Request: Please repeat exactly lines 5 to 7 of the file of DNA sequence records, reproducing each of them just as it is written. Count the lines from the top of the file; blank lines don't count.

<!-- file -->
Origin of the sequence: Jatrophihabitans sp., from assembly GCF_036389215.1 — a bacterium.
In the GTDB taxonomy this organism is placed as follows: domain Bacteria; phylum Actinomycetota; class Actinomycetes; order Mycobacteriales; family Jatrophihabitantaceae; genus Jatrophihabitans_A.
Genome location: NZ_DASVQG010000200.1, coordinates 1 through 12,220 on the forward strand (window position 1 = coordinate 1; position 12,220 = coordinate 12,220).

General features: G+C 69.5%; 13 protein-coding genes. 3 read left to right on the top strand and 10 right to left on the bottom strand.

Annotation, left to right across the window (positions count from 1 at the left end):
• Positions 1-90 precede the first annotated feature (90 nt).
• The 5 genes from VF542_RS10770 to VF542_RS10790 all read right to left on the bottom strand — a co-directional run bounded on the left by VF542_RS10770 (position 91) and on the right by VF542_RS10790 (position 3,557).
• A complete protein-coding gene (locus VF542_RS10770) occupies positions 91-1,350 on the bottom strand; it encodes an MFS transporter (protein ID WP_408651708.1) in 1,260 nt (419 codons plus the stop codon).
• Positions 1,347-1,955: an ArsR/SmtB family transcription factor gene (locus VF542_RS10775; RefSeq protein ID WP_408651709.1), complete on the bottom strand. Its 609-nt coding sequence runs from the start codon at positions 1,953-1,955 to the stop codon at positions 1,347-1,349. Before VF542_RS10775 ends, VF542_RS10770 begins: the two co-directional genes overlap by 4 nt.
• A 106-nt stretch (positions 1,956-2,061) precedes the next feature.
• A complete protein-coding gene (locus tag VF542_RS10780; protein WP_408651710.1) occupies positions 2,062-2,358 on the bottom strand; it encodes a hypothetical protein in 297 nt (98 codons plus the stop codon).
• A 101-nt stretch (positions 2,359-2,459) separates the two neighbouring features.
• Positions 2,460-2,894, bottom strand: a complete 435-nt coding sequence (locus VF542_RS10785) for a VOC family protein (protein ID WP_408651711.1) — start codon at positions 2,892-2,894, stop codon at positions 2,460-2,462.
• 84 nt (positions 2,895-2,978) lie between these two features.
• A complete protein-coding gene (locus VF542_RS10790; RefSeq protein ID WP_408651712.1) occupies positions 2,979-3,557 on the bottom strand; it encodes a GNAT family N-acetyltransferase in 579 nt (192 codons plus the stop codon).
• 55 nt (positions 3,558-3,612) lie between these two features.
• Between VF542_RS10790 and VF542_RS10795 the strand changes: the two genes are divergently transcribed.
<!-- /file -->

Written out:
Annotation, left to right across the window (positions count from 1 at the left end):
• Positions 1-90 precede the first annotated feature (90 nt).
• The 5 genes from VF542_RS10770 to VF542_RS10790 all read right to left on the bottom strand — a co-directional run bounded on the left by VF542_RS10770 (position 91) and on the right by VF542_RS10790 (position 3,557).